Conscience as It Relates to Great Expectations

Topics: Great Expectations, Guilt, Affect / Pages: 3 (722 words) / Published: Mar 3rd, 2013
Conscience is truly a dreadful thing. It judges us more heavily than any court and is

inescapable. Mahatma Gandhi once said that, "There is a higher court than courts of justice and

that is the court of conscience. It supersedes all other courts." Conscience affects all of us. It is

no wonder that Mark Twain had a desire for the simple life. He once said that, "Good friends,

good books and a sleepy conscience: this is the ideal life." One of the greatest examples of

Conscience and how it affects a boy named Pip is found in Great Expectations by Charles


What would you do if you were forced to do something that conflicted everything you

believed in? In the story, Pip is confronted with a similar scenario in which he has to steal food

for an escaped convict who threatened to kill him. While in the process of stealing he is

tormented by his conscience. In he state his mistakes the squeaks of the floorboards as the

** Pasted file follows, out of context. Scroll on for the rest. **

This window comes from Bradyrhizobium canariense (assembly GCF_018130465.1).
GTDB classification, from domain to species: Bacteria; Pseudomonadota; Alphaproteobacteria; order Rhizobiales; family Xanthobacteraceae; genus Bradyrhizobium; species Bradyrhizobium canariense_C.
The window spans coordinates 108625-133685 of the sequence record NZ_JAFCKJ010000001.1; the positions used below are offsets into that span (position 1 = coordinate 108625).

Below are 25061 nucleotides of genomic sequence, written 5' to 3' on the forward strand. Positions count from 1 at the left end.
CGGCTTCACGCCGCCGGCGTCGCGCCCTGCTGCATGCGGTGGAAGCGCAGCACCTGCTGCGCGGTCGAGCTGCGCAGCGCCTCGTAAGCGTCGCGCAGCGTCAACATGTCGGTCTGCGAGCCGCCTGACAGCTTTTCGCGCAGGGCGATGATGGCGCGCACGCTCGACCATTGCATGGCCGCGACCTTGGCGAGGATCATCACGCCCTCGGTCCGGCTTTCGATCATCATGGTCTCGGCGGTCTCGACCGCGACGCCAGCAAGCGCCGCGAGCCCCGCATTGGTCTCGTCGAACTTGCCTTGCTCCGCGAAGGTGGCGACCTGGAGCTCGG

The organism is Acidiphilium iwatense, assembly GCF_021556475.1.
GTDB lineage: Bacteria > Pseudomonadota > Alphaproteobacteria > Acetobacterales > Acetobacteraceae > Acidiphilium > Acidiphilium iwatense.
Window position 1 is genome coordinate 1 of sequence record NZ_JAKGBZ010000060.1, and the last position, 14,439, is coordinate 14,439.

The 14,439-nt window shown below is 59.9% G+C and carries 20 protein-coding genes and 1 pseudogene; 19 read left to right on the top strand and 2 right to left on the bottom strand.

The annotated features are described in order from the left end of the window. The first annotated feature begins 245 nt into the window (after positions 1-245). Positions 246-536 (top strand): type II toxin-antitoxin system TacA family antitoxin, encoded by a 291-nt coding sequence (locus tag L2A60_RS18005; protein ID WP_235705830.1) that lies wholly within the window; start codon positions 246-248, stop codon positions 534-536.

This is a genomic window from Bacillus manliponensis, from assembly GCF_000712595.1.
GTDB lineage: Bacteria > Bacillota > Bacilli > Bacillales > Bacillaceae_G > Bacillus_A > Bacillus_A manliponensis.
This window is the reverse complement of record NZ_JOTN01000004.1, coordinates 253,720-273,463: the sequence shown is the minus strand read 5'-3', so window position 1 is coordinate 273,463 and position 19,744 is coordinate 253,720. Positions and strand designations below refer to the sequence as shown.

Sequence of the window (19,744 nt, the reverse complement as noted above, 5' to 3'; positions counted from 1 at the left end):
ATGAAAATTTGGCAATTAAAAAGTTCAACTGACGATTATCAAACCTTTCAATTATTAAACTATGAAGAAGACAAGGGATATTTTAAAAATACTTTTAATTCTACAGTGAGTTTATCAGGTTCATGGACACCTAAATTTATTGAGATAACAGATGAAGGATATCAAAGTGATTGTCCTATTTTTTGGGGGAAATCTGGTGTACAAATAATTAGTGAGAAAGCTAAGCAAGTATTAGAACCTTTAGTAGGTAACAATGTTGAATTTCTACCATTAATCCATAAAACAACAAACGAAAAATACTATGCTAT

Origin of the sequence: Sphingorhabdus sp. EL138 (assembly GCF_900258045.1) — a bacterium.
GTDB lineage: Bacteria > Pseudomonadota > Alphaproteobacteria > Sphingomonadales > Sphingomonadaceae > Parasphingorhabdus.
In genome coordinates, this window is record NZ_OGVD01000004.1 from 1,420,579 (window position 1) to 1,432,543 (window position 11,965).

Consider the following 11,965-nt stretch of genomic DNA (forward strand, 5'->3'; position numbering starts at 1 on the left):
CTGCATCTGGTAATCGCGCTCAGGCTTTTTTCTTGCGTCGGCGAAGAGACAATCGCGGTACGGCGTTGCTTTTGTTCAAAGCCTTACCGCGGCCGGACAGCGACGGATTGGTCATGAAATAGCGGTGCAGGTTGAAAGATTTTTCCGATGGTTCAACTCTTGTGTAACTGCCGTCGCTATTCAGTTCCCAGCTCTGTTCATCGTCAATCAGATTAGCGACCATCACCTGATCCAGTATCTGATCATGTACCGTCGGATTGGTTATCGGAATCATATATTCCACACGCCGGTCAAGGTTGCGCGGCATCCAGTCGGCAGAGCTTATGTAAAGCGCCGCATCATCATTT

floorboards screaming and warning his family of his theft. Pip, while taking the food to the

convict, thinks the gates and the dikes are yelling at him, and that everything in the marsh was

running at him instead of him running at it. In the act of stealing, Pip gets away clean, although

his conscience is truly the punishment for his actions. Pip is overwhelmed by the guilt that he

stole and contemplates telling someone, yet regardless of his aching conscience he decides

against it.

Mistakes always seem to have a way of coming back to hurt you. Pip almost experiences

this at the family Christmas party, when unbeknownst to him, soldiers are searching for the very

same fugitive that Pip helped. Pip’s initial reaction was that the soldiers were there to arrest him,

although as the issue developed he determined that they were only there to fix a pair of

handcuffs. When the soldiers there offered to let some of the men of the family go to watch the

apprehension of the fugitive, the men of

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